Arrival City

The Final Migration and Our Next World

Author: Doug Saunders

Publisher: Vintage Books Canada

ISBN: 0307396908

Category: Cities and towns

Page: 384

View: 8375

From one of Canada's leading journalists comes a major book about how the movement of populations from rural to urban areas on the margins is reshaping our world. These transitional spaces are where the next great economic and cultural boom will be born, or where the great explosion of violence will occur. The difference depends on our ability to notice. The twenty-first century is going to be remembered for the great, and final, shift of human populations out of rural, agricultural life into cities. The movement engages an unprecedented number of people, perhaps a third of the world's population, and will affect almost everyone in tangible ways. The last human movement of this size and scope, and the changes it will bring to family life, from large agrarian families to small urban ones, will put an end to the major theme of human history: continuous population growth. Arrival City offers a detailed tour of the key places of the "final migration" and explores the possibilities and pitfalls inherent in the developing new world order. From villages in China, India, Bangladesh and Poland to the international cities of the world, Doug Saunders portrays a diverse group of people as they struggle to make the transition, and in telling the story of their journeys -- and the history of their often multi-generational families enmeshed in the struggle of transition -- gives an often surprising sense of what factors aid in the creation of a stable, productive community. From the Hardcover edition.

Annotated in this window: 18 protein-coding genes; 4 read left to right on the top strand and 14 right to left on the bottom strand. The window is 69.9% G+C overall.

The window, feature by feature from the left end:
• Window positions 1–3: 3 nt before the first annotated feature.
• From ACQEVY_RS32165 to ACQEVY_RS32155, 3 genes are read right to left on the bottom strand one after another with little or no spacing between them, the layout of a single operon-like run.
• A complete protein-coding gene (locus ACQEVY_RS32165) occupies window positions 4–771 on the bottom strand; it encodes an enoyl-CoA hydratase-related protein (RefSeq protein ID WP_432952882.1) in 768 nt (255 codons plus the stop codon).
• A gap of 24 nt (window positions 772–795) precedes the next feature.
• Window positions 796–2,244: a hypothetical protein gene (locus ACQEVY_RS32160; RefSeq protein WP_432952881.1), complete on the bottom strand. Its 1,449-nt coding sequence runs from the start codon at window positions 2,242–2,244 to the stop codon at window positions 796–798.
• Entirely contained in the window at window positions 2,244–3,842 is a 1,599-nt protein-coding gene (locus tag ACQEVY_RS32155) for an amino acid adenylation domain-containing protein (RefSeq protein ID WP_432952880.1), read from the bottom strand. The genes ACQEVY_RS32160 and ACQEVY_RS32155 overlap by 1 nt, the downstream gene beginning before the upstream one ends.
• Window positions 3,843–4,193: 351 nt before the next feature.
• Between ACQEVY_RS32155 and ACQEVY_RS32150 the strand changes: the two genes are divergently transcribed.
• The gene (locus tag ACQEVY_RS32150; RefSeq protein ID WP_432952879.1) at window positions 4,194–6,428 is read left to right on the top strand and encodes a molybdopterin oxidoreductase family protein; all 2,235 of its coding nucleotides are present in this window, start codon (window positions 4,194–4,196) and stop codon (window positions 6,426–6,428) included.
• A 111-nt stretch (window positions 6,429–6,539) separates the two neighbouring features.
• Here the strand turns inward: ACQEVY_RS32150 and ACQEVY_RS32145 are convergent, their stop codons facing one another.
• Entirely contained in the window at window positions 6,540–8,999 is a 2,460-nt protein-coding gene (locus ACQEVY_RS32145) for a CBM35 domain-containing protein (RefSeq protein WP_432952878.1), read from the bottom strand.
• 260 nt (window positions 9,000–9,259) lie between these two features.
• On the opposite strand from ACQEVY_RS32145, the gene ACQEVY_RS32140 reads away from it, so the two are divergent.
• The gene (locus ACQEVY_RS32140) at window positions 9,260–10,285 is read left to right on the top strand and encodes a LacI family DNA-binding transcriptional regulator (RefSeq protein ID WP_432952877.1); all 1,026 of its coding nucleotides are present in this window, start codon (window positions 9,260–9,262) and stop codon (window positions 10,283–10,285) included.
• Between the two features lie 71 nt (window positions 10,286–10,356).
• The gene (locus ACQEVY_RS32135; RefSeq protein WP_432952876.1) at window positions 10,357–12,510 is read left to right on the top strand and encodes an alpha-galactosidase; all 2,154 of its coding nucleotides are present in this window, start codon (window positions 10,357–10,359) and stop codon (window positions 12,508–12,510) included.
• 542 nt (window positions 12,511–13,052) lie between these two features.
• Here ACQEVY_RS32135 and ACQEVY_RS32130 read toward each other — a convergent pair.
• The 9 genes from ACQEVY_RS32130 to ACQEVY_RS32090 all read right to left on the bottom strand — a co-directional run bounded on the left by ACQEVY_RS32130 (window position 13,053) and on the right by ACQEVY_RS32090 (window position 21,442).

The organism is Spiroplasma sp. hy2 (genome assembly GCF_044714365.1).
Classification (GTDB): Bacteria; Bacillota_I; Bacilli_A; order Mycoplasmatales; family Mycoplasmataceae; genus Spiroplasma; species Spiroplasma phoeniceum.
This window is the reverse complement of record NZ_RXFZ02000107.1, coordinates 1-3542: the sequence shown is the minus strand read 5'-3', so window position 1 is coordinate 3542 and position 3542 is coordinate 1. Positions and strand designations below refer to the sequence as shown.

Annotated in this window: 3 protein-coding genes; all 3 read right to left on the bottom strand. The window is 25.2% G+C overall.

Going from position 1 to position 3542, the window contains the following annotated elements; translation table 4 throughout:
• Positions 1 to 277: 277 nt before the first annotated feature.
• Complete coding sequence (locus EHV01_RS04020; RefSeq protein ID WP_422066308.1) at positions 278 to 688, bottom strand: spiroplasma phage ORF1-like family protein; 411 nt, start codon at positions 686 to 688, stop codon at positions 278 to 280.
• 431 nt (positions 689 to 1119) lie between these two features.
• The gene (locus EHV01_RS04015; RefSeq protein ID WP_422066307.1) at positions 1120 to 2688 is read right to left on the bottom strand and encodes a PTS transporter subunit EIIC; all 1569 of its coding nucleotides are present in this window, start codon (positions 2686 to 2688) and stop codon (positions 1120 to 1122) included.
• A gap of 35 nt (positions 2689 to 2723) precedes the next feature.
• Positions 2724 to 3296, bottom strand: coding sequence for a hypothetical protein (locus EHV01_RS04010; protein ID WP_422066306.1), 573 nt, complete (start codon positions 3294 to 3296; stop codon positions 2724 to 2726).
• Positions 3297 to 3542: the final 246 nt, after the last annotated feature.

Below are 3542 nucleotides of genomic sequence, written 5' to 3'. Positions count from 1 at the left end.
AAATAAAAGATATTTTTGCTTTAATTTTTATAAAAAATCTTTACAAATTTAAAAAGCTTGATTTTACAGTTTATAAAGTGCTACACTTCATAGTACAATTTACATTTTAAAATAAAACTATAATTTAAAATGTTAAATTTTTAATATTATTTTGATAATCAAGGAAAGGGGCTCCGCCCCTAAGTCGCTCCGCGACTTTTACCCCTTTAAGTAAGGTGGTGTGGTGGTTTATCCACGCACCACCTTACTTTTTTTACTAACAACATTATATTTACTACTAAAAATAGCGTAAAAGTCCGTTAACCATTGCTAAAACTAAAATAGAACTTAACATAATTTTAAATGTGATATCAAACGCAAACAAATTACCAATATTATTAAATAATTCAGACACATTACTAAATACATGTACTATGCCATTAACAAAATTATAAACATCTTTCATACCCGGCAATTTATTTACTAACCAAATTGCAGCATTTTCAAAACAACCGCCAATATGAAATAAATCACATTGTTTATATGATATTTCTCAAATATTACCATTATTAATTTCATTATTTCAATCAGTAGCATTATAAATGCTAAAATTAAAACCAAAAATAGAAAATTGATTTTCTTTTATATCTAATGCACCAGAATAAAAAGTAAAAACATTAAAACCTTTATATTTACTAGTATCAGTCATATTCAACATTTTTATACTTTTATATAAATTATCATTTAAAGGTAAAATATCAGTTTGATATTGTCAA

Release

Arrival City

How the Largest Migration in History Is Reshaping Our World

Author: Doug Saunders

Publisher: Vintage

ISBN: 0307379655

Category: Social Science

Page: 384

View: 1495

Look around: the largest migration in human history is under way. For the first time ever, more people are living in cities than in rural areas. Between 2007 and 2050, the world’s cities will have absorbed 3.1 billion people. Urbanization is the mass movement that will change our world during the twenty-first century, and the “arrival city” is where it is taking place. The arrival city exists on the outskirts of the metropolis, in the slums, or in the suburbs; the American version is New York’s Lower East Side of a century ago or today’s Herndon County, Virginia. These are the places where newcomers try to establish new lives and to integrate themselves socially and economically. Their goal is to build communities, to save and invest, and, hopefully, move out, making room for the next wave of migrants. For some, success is years away; for others, it will never come at all. As vibrant places of exchange, arrival cities have long been indicators of social health. Whether it’s Paris in 1789 or Tehran in 1978, whenever migrant populations are systematically ignored, we should expect violence and extremism. But, as the award-winning journalist Doug Saunders demonstrates, when we make proper investments in our arrival cities—through transportation, education, security, and citizenship—a prosperous middle class develops. Saunders takes us on a tour of these vital centers, from Maryland to Shenzhen, from the favelas of Rio to the shantytowns of Mumbai, from Los Angeles to Nairobi. He uncovers the stories—both inspiring and heartbreaking—of the people who live there, and he shows us how the life or death of our arrival cities will determine the shape of our future. From the Hardcover edition.